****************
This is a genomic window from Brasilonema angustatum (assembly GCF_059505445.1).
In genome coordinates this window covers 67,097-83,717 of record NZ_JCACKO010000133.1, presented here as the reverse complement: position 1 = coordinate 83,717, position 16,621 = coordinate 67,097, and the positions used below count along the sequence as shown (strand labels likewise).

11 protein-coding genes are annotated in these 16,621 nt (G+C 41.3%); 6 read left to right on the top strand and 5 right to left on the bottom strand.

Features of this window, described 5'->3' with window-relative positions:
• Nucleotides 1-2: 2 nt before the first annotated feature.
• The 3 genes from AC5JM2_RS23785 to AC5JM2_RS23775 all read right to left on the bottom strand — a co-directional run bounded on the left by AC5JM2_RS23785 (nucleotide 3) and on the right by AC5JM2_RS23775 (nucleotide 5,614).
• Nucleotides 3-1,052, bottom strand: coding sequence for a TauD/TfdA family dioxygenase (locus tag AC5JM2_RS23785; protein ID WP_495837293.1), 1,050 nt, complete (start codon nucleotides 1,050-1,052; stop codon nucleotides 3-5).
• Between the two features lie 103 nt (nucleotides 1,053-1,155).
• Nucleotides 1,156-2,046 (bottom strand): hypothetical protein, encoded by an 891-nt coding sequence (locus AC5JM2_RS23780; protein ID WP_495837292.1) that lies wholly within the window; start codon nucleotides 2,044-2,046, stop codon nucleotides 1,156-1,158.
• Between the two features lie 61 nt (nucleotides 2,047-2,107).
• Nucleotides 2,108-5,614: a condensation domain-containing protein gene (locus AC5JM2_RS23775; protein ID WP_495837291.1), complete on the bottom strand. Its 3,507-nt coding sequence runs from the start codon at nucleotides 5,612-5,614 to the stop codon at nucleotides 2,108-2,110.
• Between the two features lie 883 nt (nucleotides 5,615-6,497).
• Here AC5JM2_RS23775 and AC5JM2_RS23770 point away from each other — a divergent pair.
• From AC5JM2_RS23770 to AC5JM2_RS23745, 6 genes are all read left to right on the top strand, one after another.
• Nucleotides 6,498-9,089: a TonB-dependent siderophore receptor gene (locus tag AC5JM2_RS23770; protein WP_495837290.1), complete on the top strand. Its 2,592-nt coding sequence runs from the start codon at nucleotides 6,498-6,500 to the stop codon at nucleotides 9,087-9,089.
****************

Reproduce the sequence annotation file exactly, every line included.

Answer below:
This is a genomic window from Brasilonema angustatum (assembly GCF_059505445.1).
In genome coordinates this window covers 67,097-83,717 of record NZ_JCACKO010000133.1, presented here as the reverse complement: position 1 = coordinate 83,717, position 16,621 = coordinate 67,097, and the positions used below count along the sequence as shown (strand labels likewise).

11 protein-coding genes are annotated in these 16,621 nt (G+C 41.3%); 6 read left to right on the top strand and 5 right to left on the bottom strand.

Features of this window, described 5'->3' with window-relative positions:
• Nucleotides 1-2: 2 nt before the first annotated feature.
• The 3 genes from AC5JM2_RS23785 to AC5JM2_RS23775 all read right to left on the bottom strand — a co-directional run bounded on the left by AC5JM2_RS23785 (nucleotide 3) and on the right by AC5JM2_RS23775 (nucleotide 5,614).
• Nucleotides 3-1,052, bottom strand: coding sequence for a TauD/TfdA family dioxygenase (locus tag AC5JM2_RS23785; protein ID WP_495837293.1), 1,050 nt, complete (start codon nucleotides 1,050-1,052; stop codon nucleotides 3-5).
• Between the two features lie 103 nt (nucleotides 1,053-1,155).
• Nucleotides 1,156-2,046 (bottom strand): hypothetical protein, encoded by an 891-nt coding sequence (locus AC5JM2_RS23780; protein ID WP_495837292.1) that lies wholly within the window; start codon nucleotides 2,044-2,046, stop codon nucleotides 1,156-1,158.
• Between the two features lie 61 nt (nucleotides 2,047-2,107).
• Nucleotides 2,108-5,614: a condensation domain-containing protein gene (locus AC5JM2_RS23775; protein ID WP_495837291.1), complete on the bottom strand. Its 3,507-nt coding sequence runs from the start codon at nucleotides 5,612-5,614 to the stop codon at nucleotides 2,108-2,110.
• Between the two features lie 883 nt (nucleotides 5,615-6,497).
• Here AC5JM2_RS23775 and AC5JM2_RS23770 point away from each other — a divergent pair.
• From AC5JM2_RS23770 to AC5JM2_RS23745, 6 genes are all read left to right on the top strand, one after another.
• Nucleotides 6,498-9,089: a TonB-dependent siderophore receptor gene (locus tag AC5JM2_RS23770; protein WP_495837290.1), complete on the top strand. Its 2,592-nt coding sequence runs from the start codon at nucleotides 6,498-6,500 to the stop codon at nucleotides 9,087-9,089.